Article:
A dexterous bassist perhaps best known for his tenure in the late saxophonist Thomas Chapin’s wonderful ’90s trio, Mario Pavone is a splendid composer and bandleader, as well. His group plays a highly evolved postbop, his compositions (arranged by Steven Bernstein, Dave Ballou and Michael Musillami) combining odd-time vamps, intricate melodies and knotty chord progressions with an open-ended modality that provides the soloists maximum freedom.
Tenor and soprano saxophonists Tony Malaby and Jimmy Greene are technically gifted, fiery soloists with contrasting styles: Malaby comes out the ’60s school—Coltrane is an obvious source (among others), though Malaby has his own thing—whereas the younger Greene is clearly in thrall of more recent masters like Steve Coleman and Greg Osby. Pianist Peter Madsen brings to mind modern jazz pianists from Bud Powell to Cecil Taylor, yet his style is seamless and organic. Drummer Gerald Cleaver’s skill at punctuating the music’s twists and turns are a huge factor in making this music a success. Pavone doesn’t hog solo space, yet he makes the most of his. He plays with horn-like agility without compromising the bass’ essential characteristics.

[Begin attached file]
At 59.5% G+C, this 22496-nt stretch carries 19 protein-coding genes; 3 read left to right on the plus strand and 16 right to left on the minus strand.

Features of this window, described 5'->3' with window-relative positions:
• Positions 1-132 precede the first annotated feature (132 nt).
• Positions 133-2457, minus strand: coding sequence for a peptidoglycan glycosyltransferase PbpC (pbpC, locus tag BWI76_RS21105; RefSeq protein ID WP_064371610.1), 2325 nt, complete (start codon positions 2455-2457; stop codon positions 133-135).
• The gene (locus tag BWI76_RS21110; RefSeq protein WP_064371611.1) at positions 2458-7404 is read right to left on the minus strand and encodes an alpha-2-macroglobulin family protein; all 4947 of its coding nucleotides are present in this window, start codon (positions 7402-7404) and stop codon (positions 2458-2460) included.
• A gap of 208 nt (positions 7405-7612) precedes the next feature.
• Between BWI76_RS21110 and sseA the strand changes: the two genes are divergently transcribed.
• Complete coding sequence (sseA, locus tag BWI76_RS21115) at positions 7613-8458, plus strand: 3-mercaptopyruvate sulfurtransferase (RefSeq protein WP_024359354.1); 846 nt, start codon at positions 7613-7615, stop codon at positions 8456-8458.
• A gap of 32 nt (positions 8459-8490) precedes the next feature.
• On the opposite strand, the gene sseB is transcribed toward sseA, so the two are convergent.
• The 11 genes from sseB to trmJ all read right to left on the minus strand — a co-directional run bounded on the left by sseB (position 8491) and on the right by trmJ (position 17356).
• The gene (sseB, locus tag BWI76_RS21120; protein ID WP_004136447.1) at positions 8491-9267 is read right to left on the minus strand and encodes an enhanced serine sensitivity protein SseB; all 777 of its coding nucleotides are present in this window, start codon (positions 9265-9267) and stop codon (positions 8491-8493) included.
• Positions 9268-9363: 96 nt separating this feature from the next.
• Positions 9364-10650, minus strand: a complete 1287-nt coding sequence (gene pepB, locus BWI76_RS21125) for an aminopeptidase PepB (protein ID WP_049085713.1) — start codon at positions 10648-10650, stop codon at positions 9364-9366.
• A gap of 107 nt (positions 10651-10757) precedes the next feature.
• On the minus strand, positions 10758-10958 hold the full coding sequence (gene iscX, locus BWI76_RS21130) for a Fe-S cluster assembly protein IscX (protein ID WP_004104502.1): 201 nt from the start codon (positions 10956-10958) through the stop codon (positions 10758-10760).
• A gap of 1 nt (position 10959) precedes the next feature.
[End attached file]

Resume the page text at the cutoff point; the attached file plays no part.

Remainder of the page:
The band does a terrific job of interpreting Pavone’s highly complex tunes. This is sophisticated, exciting music.